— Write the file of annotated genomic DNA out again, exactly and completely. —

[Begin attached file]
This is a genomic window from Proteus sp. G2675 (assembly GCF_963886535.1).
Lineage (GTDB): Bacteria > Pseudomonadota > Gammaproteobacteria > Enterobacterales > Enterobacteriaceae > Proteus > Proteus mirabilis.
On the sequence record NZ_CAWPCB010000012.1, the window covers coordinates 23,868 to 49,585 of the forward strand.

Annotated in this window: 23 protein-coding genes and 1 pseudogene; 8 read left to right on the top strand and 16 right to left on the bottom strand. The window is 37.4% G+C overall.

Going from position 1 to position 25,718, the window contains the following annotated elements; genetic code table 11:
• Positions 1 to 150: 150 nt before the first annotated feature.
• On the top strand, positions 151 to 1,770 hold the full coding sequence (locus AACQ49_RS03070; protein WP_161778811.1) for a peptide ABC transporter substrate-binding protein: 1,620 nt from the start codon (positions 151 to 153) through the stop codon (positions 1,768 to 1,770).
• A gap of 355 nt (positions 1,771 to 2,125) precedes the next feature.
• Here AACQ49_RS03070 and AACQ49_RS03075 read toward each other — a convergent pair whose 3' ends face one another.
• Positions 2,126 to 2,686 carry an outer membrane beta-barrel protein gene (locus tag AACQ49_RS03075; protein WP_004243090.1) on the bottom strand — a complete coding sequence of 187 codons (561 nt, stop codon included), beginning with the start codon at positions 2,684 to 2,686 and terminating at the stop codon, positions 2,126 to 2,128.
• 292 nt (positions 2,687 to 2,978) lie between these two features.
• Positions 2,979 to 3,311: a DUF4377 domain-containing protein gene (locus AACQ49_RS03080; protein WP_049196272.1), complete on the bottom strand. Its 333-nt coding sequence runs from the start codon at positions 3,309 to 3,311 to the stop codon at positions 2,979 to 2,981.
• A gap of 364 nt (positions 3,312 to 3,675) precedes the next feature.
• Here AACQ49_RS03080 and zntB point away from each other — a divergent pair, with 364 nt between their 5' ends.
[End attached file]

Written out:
This is a genomic window from Proteus sp. G2675 (assembly GCF_963886535.1).
Lineage (GTDB): Bacteria > Pseudomonadota > Gammaproteobacteria > Enterobacterales > Enterobacteriaceae > Proteus > Proteus mirabilis.
On the sequence record NZ_CAWPCB010000012.1, the window covers coordinates 23,868 to 49,585 of the forward strand.

Annotated in this window: 23 protein-coding genes and 1 pseudogene; 8 read left to right on the top strand and 16 right to left on the bottom strand. The window is 37.4% G+C overall.

Going from position 1 to position 25,718, the window contains the following annotated elements; genetic code table 11:
• Positions 1 to 150: 150 nt before the first annotated feature.
• On the top strand, positions 151 to 1,770 hold the full coding sequence (locus AACQ49_RS03070; protein WP_161778811.1) for a peptide ABC transporter substrate-binding protein: 1,620 nt from the start codon (positions 151 to 153) through the stop codon (positions 1,768 to 1,770).
• A gap of 355 nt (positions 1,771 to 2,125) precedes the next feature.
• Here AACQ49_RS03070 and AACQ49_RS03075 read toward each other — a convergent pair whose 3' ends face one another.
• Positions 2,126 to 2,686 carry an outer membrane beta-barrel protein gene (locus tag AACQ49_RS03075; protein WP_004243090.1) on the bottom strand — a complete coding sequence of 187 codons (561 nt, stop codon included), beginning with the start codon at positions 2,684 to 2,686 and terminating at the stop codon, positions 2,126 to 2,128.
• 292 nt (positions 2,687 to 2,978) lie between these two features.
• Positions 2,979 to 3,311: a DUF4377 domain-containing protein gene (locus AACQ49_RS03080; protein WP_049196272.1), complete on the bottom strand. Its 333-nt coding sequence runs from the start codon at positions 3,309 to 3,311 to the stop codon at positions 2,979 to 2,981.
• A gap of 364 nt (positions 3,312 to 3,675) precedes the next feature.
• Here AACQ49_RS03080 and zntB point away from each other — a divergent pair, with 364 nt between their 5' ends.